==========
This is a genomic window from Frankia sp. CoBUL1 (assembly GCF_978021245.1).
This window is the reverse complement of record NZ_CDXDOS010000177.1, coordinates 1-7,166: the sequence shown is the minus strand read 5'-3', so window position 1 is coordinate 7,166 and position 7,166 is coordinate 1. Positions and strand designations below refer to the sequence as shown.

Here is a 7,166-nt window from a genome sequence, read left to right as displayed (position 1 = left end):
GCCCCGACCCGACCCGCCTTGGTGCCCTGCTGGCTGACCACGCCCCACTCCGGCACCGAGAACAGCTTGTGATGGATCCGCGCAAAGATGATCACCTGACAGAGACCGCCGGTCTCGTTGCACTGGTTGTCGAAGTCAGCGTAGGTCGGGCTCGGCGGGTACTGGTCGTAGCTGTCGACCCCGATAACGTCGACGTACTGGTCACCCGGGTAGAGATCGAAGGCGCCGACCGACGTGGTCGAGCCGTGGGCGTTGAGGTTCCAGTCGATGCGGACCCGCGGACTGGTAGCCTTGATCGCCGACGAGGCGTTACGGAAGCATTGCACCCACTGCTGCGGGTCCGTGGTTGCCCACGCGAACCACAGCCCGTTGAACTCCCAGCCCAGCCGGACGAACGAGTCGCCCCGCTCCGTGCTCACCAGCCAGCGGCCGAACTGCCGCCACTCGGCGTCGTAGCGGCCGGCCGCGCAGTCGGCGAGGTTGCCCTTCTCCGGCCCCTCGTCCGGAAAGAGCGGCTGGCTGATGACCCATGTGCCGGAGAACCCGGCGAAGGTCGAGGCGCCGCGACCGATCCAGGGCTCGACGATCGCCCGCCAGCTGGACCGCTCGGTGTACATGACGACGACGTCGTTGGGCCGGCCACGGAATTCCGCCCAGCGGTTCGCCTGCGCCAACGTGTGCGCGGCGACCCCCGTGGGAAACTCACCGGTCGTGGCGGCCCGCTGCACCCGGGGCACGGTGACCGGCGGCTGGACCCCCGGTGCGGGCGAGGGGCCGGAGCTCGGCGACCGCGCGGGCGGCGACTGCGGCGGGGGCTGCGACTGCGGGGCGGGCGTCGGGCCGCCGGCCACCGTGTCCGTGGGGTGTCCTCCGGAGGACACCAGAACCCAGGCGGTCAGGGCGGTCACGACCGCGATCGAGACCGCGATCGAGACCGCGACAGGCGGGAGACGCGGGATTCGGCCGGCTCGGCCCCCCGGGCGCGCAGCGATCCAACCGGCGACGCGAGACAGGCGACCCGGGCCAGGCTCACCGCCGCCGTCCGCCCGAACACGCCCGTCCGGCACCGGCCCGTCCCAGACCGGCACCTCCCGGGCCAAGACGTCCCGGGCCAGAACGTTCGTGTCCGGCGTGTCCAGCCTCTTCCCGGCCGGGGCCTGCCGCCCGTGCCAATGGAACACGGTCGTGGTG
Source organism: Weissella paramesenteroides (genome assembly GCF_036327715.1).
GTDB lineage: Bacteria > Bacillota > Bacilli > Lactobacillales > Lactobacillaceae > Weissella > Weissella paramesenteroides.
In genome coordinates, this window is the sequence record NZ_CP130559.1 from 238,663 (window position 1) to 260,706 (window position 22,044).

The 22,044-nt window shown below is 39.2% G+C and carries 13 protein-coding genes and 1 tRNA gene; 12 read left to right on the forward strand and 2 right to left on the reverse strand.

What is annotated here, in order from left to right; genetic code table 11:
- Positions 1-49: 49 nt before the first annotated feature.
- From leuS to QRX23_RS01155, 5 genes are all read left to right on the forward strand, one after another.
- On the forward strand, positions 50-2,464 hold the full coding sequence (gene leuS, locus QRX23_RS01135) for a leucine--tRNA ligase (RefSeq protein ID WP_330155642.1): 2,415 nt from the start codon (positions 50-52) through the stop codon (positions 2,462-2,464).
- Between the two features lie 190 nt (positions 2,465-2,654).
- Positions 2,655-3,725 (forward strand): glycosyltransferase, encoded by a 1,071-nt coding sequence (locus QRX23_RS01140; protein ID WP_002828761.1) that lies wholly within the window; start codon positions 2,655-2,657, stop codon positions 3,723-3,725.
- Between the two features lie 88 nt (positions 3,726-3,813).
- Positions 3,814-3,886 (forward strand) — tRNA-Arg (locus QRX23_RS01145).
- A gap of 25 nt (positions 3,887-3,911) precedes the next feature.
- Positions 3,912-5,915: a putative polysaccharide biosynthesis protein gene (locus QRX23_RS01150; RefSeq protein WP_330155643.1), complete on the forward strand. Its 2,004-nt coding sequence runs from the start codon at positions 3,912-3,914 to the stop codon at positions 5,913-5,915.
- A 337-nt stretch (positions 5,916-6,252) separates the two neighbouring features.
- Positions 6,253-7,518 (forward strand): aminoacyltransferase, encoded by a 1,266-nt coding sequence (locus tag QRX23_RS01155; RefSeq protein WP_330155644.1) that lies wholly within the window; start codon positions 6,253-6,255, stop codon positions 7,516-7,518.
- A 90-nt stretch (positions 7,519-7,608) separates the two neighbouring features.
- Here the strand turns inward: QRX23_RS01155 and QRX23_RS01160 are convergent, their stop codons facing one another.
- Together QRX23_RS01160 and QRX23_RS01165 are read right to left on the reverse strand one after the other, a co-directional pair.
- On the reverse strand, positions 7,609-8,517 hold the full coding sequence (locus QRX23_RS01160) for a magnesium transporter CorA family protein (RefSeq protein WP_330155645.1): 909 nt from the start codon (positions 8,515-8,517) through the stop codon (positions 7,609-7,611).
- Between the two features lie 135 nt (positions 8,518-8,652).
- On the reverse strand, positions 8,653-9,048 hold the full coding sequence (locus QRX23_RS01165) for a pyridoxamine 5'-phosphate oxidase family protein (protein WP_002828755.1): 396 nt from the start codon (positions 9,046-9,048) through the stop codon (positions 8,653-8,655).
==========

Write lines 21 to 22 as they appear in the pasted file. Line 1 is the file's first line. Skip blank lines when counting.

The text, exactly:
- A 90-nt stretch (positions 7,519-7,608) separates the two neighbouring features.
- Here the strand turns inward: QRX23_RS01155 and QRX23_RS01160 are convergent, their stop codons facing one another.